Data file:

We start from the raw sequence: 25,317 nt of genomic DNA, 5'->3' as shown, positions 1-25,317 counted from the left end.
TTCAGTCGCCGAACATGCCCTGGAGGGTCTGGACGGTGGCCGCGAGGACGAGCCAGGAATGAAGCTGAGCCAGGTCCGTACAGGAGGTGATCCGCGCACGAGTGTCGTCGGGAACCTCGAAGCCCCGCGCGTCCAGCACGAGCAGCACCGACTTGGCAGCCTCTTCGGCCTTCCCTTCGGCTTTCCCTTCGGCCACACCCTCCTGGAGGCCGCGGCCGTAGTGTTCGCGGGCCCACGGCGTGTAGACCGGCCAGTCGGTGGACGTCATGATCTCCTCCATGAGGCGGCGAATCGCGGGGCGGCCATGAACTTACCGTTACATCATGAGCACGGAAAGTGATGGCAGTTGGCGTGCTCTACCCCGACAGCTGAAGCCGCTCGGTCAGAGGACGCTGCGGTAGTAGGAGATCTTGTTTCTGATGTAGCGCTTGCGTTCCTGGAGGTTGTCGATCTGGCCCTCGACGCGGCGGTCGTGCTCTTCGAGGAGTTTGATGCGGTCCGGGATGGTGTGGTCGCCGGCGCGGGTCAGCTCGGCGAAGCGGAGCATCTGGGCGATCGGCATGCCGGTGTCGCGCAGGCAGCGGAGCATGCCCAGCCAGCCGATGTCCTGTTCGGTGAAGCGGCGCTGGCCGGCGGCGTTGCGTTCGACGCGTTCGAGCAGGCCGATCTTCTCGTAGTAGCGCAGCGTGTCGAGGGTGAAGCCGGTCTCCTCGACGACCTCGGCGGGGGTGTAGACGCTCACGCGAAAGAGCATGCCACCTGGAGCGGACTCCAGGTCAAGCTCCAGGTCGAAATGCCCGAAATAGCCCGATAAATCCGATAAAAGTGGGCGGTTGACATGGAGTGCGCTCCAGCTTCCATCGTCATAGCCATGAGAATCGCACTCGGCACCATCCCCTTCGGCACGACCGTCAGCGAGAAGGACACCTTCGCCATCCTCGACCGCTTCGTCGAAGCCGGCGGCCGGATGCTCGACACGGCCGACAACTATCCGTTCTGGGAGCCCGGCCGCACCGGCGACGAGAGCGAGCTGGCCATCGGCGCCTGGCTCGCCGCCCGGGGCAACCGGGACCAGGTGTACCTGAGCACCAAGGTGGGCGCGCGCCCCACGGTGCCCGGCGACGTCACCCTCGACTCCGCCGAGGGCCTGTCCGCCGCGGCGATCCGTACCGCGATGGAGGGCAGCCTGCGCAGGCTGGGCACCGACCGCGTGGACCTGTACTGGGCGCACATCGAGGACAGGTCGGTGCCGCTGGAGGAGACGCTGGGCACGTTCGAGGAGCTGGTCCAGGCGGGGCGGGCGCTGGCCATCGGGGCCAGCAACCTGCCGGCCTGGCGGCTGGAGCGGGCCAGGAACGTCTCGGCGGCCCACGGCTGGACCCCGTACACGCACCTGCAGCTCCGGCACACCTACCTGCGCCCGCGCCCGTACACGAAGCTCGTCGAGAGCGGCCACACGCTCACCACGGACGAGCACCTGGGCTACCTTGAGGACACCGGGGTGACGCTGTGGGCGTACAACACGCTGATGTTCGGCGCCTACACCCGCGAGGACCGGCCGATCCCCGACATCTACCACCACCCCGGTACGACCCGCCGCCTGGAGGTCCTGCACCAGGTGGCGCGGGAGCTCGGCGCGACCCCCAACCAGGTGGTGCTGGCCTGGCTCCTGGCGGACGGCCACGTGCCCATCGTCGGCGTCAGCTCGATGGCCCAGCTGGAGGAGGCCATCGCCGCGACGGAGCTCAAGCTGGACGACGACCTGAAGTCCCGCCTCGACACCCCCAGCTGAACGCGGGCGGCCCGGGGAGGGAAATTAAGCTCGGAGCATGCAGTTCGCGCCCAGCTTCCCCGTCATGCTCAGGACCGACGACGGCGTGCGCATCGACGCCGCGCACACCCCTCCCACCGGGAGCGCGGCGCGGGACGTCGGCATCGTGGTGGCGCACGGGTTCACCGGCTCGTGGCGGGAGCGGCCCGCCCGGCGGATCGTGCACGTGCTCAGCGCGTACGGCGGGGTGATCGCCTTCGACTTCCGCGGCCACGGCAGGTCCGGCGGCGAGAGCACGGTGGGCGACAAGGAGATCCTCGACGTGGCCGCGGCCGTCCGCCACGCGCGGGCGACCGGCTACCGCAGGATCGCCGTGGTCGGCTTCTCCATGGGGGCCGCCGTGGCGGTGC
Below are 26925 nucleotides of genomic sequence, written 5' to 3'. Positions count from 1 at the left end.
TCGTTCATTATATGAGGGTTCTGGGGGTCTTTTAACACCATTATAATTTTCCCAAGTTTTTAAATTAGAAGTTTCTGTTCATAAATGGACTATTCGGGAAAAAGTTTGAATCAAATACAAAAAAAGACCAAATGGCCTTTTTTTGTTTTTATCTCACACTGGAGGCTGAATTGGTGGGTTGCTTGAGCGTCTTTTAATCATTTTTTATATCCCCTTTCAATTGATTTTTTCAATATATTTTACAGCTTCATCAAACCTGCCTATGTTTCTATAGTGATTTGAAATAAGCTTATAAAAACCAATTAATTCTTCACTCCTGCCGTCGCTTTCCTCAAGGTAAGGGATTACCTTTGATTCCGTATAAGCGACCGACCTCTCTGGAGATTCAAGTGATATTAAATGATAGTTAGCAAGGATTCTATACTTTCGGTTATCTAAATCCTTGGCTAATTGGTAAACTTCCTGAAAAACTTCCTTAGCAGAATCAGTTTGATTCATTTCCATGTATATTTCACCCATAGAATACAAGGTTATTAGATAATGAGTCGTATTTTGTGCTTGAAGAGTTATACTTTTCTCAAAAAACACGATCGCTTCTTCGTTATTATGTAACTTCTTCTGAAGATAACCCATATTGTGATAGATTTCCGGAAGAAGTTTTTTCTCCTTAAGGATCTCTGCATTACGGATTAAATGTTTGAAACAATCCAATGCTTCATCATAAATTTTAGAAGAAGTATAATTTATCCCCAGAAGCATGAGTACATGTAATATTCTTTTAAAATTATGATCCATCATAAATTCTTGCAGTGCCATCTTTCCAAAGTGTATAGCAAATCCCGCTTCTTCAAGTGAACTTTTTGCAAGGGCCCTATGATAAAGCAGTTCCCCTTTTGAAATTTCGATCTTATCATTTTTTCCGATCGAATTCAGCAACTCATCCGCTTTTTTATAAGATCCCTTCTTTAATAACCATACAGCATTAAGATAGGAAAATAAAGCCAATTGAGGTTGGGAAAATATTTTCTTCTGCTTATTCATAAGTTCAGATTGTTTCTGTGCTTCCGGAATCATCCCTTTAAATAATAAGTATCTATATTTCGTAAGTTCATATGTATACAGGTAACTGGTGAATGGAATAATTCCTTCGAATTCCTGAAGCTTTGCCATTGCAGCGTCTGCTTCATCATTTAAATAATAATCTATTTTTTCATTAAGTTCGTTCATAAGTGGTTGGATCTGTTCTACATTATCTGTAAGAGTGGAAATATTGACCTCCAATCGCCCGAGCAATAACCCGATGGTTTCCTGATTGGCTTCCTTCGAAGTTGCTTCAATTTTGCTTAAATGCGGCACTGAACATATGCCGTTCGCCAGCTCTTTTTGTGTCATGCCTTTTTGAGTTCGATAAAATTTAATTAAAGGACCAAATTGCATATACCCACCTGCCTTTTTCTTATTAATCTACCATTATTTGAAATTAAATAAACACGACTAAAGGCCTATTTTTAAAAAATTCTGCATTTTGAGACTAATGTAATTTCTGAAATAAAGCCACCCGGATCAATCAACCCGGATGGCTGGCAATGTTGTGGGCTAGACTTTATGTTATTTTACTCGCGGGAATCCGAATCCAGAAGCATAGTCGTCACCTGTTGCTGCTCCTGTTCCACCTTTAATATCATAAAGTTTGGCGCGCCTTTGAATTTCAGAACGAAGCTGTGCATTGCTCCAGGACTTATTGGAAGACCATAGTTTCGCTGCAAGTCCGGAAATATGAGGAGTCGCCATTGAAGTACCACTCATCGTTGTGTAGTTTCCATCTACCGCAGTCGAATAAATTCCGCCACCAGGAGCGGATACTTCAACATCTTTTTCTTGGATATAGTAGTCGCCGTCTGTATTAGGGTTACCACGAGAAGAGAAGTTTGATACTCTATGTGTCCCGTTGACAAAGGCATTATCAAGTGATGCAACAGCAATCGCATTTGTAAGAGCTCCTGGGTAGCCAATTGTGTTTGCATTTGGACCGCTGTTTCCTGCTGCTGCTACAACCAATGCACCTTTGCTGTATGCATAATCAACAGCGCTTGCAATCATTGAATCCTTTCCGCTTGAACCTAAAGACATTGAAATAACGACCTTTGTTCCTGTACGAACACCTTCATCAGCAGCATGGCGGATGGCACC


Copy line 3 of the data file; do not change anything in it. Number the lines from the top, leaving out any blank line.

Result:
Below are 26925 nucleotides of genomic sequence, written 5' to 3'. Positions count from 1 at the left end.